Travis Ning the Executive Director of Starfish One by One invited me to attend a monthly meeting held at their office early one Sunday morning. These meetings offer teenage (and occasionally a bit older) participants a chance to share experiences and how they are doing in the intense and expansive program. The fifteen young women attending this morning have been recipients of Starfish’s scholarships since 2008. They were selected due to their inability to continue in secondary school. Now, almost through high school, they have a cherished history of exerting positive peer pressure on each other. They certainly need this kind of solid support system because they are often the most educated people in their families and, when they graduate, they will have more schooling than most females in their pueblos.
Sadly, completing high school is the exception in Guatemala. And, most indigenous girls do not go further than 7th grade. Mr. Ning says, “By the time girls are 12 their schooling is considered a “double burden”— they can clean houses, cook and watch the younger children. And, so, their further schooling deprives the family of an additional helper or income generator and besides that, sending a girl on to high school is a luxury that few can afford.” ($250 of the $1,000/per student cost of the Starfish One by One program goes toward covering direct school costs – books, fees, transportation and, when necessary, uniforms.)
Starfish One by One’s program directors and mentors tackle the four primary obstacles to girls’ education in Guatemala:
Poverty (endemic in the Highlands and especially among indigenous people)
Structural problems – such as distant and/or mediocre schools.
Family issues – at the least the parent’s lack of education and sometimes alcoholism and abuse
Social constraints – conditions that tend to disfavor Mayans and females.
The program offsets these negative impacts through:
Scholarships that lift the quotidian burdens of higher education and, to a lesser degree, help to mitigate the negative structural effects. Four parent meetings a year encourage them to be aware of their daughter’s current status and to celebrate and support her progress.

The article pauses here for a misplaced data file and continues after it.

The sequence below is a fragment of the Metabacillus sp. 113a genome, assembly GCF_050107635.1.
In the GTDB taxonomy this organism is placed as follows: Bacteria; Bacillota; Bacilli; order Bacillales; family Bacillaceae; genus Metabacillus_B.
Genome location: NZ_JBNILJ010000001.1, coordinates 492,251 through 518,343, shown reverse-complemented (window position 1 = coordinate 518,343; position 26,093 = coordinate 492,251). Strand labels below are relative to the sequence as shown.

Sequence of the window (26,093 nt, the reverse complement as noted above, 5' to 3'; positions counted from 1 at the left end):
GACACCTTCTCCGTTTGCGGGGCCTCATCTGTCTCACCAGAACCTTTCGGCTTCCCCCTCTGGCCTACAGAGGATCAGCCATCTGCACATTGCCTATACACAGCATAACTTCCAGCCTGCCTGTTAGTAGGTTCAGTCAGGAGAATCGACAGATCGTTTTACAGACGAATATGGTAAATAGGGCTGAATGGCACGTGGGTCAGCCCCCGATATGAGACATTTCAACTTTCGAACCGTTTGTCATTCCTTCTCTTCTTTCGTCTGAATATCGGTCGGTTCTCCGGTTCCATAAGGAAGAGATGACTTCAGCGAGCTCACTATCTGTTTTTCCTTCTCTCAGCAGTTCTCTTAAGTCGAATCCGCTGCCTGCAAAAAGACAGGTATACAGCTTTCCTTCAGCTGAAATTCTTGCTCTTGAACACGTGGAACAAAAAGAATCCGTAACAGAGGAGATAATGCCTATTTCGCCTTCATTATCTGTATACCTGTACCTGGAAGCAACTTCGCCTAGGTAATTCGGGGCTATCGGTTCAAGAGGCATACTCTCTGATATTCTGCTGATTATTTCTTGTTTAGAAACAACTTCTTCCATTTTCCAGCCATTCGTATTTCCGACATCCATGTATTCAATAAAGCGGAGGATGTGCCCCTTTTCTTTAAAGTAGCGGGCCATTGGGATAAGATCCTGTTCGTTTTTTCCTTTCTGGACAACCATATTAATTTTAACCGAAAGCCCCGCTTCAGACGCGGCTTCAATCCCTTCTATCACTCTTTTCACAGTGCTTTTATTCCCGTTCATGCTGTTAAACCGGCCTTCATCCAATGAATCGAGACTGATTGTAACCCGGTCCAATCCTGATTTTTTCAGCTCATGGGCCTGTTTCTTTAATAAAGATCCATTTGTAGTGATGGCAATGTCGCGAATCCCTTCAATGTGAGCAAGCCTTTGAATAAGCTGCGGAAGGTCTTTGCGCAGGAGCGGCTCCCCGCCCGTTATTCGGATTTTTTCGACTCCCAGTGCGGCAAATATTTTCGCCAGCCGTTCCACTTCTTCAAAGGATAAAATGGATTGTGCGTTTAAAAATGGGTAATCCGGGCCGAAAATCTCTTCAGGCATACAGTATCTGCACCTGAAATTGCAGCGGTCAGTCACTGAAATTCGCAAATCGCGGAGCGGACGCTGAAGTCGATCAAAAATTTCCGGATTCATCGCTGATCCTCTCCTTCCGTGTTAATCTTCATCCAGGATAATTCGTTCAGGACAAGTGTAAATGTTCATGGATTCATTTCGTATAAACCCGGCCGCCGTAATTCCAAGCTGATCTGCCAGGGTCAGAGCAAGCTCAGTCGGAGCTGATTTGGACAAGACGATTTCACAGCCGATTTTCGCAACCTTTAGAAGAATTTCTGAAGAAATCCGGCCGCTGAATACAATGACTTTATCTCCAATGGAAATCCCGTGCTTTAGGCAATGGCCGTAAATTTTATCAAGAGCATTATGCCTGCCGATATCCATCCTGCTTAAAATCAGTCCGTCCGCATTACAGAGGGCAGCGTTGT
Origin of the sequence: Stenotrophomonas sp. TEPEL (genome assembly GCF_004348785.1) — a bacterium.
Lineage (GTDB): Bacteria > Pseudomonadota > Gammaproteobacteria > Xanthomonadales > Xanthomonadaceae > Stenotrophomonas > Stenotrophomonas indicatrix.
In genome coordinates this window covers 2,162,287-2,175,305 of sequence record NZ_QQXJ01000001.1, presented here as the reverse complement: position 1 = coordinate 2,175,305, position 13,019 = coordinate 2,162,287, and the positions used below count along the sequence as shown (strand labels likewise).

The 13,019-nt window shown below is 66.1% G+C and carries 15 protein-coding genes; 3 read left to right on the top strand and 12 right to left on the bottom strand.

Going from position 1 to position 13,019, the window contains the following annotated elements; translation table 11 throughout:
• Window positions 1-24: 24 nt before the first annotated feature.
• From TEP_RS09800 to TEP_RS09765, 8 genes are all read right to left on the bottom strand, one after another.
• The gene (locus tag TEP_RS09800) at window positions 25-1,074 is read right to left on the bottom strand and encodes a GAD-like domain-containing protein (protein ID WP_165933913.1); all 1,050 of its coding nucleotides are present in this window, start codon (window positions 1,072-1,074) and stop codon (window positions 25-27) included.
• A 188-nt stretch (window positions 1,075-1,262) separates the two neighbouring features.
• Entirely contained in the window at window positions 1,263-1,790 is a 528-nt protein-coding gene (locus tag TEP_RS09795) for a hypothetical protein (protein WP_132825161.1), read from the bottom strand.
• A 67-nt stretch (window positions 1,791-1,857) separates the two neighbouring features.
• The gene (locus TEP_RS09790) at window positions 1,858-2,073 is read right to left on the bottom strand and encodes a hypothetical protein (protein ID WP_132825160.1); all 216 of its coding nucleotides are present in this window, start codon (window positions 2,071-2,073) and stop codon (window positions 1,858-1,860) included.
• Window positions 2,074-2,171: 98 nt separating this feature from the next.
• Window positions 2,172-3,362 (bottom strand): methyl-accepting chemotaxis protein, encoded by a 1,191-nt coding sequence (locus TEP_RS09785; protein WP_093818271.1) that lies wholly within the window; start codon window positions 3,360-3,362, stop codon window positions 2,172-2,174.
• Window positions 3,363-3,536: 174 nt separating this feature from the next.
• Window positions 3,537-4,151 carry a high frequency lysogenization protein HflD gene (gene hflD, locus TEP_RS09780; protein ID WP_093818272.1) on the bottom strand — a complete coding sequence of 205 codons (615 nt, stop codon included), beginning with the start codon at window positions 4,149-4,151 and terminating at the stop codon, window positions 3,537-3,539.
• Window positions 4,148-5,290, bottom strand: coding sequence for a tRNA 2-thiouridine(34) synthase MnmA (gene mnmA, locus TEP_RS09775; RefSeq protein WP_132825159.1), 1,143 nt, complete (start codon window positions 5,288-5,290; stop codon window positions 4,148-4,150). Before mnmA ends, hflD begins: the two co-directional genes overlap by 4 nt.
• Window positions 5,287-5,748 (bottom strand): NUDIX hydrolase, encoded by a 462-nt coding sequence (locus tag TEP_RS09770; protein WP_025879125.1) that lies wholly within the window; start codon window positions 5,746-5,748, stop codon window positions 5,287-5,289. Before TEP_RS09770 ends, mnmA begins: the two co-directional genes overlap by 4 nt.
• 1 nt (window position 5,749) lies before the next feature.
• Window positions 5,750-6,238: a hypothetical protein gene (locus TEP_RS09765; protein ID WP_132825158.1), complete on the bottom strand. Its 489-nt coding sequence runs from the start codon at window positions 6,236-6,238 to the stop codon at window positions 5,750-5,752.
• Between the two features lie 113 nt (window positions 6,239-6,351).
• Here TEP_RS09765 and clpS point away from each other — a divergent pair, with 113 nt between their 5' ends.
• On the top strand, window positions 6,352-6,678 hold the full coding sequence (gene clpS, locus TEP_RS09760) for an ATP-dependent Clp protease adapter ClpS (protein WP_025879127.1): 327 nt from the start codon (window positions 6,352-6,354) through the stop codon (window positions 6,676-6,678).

Regular weekly meetings/mentoring sessions are intended to bolster self esteem and to build confidence in the face of unfavorable norms.
Besides these gentle, strategic interventions, Starfish One by One seeks “spaces of collaboration” and additional ways to create conditions for academic success. For example, they may present Save the Children’s financial planning training (that includes starting a bank account in grade school) or use Wing’s reproductive education module or abstract from an environmental group’s program promoting stewardship. These are additional “gifts” that the program provides on the way to empowering the girls.
“In the beginning, many of the girls wanted to be doctors or lawyers. So we bring different kinds of professionals to talk about their work. There was one doctor, who was very honest. He said that studying medicine was the hardest thing he had ever done; that he wanted to quit many times. After that, only a few raised their hands when we asked who wants to be a doctor,” recalled Mr. Ning.
“We are doing one thing – girl’s empowerment and given our model, we cannot expand beyond 300. We want to do a lot for a few instead of doing a little for a lot. ‘The Girl Effect’ is the best way to tackle the otherwise daunting list of problems in Guatemala like malnutrition, environmental degradation, or economic exclusion” Mr. Ning concluded.